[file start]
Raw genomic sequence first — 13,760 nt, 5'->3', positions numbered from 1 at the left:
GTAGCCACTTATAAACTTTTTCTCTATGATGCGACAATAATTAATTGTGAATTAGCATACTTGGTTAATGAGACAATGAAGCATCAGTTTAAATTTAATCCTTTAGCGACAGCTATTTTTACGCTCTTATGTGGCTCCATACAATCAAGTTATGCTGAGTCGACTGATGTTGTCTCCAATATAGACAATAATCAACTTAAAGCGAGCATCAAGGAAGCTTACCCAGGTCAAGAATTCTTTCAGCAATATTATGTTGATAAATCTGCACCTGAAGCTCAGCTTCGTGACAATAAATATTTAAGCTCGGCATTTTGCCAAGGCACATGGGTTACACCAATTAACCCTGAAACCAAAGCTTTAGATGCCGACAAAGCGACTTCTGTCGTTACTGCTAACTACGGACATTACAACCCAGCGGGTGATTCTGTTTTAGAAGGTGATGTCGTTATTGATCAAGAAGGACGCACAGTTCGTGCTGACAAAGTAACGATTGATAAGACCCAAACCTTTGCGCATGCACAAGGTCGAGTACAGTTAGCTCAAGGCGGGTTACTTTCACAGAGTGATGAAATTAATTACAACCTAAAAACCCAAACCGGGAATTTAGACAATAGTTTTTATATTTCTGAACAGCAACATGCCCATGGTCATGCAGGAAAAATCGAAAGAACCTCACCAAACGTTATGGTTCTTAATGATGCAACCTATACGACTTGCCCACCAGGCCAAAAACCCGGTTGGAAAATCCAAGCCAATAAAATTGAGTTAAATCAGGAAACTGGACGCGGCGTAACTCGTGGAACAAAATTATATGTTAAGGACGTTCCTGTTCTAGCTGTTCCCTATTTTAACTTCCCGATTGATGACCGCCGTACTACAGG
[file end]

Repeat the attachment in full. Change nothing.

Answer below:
Raw genomic sequence first — 13,760 nt, 5'->3', positions numbered from 1 at the left:
GTAGCCACTTATAAACTTTTTCTCTATGATGCGACAATAATTAATTGTGAATTAGCATACTTGGTTAATGAGACAATGAAGCATCAGTTTAAATTTAATCCTTTAGCGACAGCTATTTTTACGCTCTTATGTGGCTCCATACAATCAAGTTATGCTGAGTCGACTGATGTTGTCTCCAATATAGACAATAATCAACTTAAAGCGAGCATCAAGGAAGCTTACCCAGGTCAAGAATTCTTTCAGCAATATTATGTTGATAAATCTGCACCTGAAGCTCAGCTTCGTGACAATAAATATTTAAGCTCGGCATTTTGCCAAGGCACATGGGTTACACCAATTAACCCTGAAACCAAAGCTTTAGATGCCGACAAAGCGACTTCTGTCGTTACTGCTAACTACGGACATTACAACCCAGCGGGTGATTCTGTTTTAGAAGGTGATGTCGTTATTGATCAAGAAGGACGCACAGTTCGTGCTGACAAAGTAACGATTGATAAGACCCAAACCTTTGCGCATGCACAAGGTCGAGTACAGTTAGCTCAAGGCGGGTTACTTTCACAGAGTGATGAAATTAATTACAACCTAAAAACCCAAACCGGGAATTTAGACAATAGTTTTTATATTTCTGAACAGCAACATGCCCATGGTCATGCAGGAAAAATCGAAAGAACCTCACCAAACGTTATGGTTCTTAATGATGCAACCTATACGACTTGCCCACCAGGCCAAAAACCCGGTTGGAAAATCCAAGCCAATAAAATTGAGTTAAATCAGGAAACTGGACGCGGCGTAACTCGTGGAACAAAATTATATGTTAAGGACGTTCCTGTTCTAGCTGTTCCCTATTTTAACTTCCCGATTGATGACCGCCGTACTACAGG